Jude the Obscure By Thomas Hardy Part 6: Chapters 3-4

"There is a strange, indescribable perfume or atmosphere about you to-night, Sue," he said. "I mean not only mentally, but about your clothes, also. A sort of vegetable scent, which I seem to know, yet cannot remember."

"It is incense."


"I have been to the service at St. Silas', and I was in the fumes of it."

"Oh — St. Silas."

"Yes. I go there sometimes."

"Indeed. You go there!"

"You see, Jude, it is lonely here in the weekday mornings, when you are at work, and I think and think of — of my — " She stopped till she could control the lumpiness of her throat. "And I have taken to go in there, as it is so near."

"Oh well — of course, I say nothing against it. Only it is odd, for you. They little think what sort of chiel is amang them!"

"What do you mean, Jude?"

"Well — a sceptic, to be plain."

"How can you pain me so, dear Jude, in my trouble! Yet I know you didn't mean it. But you ought not to say that."

"I won't. But I am much surprised!"

"Well — I want to tell you something else, Jude. You won't be angry, will you? I have thought of it a good deal since my babies died. I don't think I ought to be your wife — or as your wife — any longer."

"What? ... But you ARE!"

"From your point of view; but — "

"Of course we were afraid of the ceremony, and a good many others would have been in our places, with such strong reasons for fears. But experience has proved how we misjudged ourselves, and overrated our infirmities; and if you are beginning to respect rites and ceremonies, as you seem to be, I wonder you don't say it shall be carried out instantly? You certainly ARE my wife, Sue, in all but law. What do you mean by what you said?"

"I don't think I am!"

"Not? But suppose we HAD gone through the ceremony? Would you feel that you were then?"

"No. I should not feel even then that I was. I should feel worse than I do now."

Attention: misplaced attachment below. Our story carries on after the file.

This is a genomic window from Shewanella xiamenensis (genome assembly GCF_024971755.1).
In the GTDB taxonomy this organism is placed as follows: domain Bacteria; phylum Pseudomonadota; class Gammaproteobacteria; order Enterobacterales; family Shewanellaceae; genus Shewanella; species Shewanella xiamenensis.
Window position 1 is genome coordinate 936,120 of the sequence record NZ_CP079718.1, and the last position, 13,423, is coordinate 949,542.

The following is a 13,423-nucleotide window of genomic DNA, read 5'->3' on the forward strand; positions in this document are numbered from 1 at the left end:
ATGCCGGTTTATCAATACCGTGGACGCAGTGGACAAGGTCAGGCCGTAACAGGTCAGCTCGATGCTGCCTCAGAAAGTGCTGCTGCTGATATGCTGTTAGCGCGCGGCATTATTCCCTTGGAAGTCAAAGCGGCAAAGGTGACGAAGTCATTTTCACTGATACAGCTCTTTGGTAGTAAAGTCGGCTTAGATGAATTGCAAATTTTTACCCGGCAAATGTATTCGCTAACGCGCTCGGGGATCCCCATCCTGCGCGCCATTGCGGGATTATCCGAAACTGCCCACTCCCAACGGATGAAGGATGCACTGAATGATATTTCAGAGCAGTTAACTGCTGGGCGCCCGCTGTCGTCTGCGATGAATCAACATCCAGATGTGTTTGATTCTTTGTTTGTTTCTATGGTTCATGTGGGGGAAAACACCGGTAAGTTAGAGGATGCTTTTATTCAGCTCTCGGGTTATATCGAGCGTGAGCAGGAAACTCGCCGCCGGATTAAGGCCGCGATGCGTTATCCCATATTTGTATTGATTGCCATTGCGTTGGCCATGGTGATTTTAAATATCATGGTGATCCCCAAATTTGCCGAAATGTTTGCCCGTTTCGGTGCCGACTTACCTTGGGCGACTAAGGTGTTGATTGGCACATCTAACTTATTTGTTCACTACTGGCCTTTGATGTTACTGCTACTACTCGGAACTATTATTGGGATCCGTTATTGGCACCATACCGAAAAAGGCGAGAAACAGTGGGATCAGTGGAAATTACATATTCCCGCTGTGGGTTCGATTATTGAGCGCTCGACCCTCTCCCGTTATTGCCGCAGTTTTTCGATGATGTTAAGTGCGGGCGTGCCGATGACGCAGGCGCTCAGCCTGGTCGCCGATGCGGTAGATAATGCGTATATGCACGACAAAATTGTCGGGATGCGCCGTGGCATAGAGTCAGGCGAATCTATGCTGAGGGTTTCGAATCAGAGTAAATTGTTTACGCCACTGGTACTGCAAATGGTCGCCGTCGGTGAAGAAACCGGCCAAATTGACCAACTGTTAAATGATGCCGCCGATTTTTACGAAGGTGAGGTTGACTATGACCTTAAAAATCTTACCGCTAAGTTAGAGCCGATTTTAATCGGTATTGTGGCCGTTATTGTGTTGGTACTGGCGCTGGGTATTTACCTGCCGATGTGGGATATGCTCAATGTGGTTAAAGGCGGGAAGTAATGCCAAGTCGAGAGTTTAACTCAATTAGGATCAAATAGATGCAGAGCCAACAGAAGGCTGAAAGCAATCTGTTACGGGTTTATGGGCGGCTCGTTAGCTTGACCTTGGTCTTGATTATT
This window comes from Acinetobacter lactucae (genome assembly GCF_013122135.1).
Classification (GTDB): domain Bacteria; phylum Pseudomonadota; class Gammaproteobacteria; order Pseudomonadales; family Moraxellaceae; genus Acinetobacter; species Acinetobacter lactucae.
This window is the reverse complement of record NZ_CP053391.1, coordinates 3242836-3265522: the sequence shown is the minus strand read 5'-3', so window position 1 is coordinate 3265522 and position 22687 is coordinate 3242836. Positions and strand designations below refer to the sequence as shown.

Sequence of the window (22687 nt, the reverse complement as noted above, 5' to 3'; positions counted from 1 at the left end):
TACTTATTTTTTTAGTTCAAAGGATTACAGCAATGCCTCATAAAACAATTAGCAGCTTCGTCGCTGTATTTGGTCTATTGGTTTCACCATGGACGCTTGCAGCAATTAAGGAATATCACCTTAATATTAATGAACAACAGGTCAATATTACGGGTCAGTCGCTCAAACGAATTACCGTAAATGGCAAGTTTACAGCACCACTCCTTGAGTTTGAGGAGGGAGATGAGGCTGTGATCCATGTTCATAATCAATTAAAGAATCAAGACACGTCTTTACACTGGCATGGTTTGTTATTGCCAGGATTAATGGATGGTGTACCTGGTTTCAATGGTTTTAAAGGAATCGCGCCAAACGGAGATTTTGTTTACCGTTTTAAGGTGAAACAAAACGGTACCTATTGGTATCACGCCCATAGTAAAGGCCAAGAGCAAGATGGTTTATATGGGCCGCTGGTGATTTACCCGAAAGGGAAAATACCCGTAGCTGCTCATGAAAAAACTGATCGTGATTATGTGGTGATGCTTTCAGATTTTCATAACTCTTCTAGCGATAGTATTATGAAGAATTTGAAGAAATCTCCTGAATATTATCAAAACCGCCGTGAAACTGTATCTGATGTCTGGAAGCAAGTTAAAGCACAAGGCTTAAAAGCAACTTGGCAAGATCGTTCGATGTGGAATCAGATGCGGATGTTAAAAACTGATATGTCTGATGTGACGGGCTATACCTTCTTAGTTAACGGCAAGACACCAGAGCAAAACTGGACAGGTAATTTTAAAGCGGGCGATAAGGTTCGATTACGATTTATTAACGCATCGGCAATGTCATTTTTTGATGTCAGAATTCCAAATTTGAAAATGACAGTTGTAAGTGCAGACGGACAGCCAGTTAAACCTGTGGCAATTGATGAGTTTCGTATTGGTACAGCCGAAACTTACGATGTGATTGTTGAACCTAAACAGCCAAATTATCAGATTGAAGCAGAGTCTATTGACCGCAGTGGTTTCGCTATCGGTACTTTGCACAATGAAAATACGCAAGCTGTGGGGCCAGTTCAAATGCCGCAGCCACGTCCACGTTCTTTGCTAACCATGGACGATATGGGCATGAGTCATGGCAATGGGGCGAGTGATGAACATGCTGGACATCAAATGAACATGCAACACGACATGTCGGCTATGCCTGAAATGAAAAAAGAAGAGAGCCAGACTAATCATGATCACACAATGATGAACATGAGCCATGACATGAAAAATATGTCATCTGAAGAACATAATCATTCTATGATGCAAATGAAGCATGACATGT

"Why so — in the name of all that's perverse, my dear?"

"Because I am Richard's."

"Ah — you hinted that absurd fancy to me before!"

"It was only an impression with me then; I feel more and more convinced as time goes on that — I belong to him, or to nobody."

"My good heavens — how we are changing places!"

"Yes. Perhaps so."

Some few days later, in the dusk of the summer evening, they were sitting in the same small room downstairs, when a knock came to the front door of the carpenter's house where they were lodging, and in a few moments there was a tap at the door of their room. Before they could open it the comer did so, and a woman's form appeared.

"Is Mr. Fawley here?"

Jude and Sue started as he mechanically replied in the affirmative, for the voice was Arabella's.

He formally requested her to come in, and she sat down in the window bench, where they could distinctly see her outline against the light; but no characteristic that enabled them to estimate her general aspect and air. Yet something seemed to denote that she was not quite so comfortably circumstanced, nor so bouncingly attired, as she had been during Cartlett's lifetime.

The three attempted an awkward conversation about the tragedy, of which Jude had felt it to be his duty to inform her immediately, though she had never replied to his letter.

"I have just come from the cemetery," she said. "I inquired and found the child's grave. I couldn't come to the funeral — thank you for inviting me all the same. I read all about it in the papers, and I felt I wasn't wanted... No — I couldn't come to the funeral," repeated Arabella, who, seeming utterly unable to reach the ideal of a catastrophic manner, fumbled with iterations. "But I am glad I found the grave. As 'tis your trade, Jude, you'll be able to put up a handsome stone to 'em."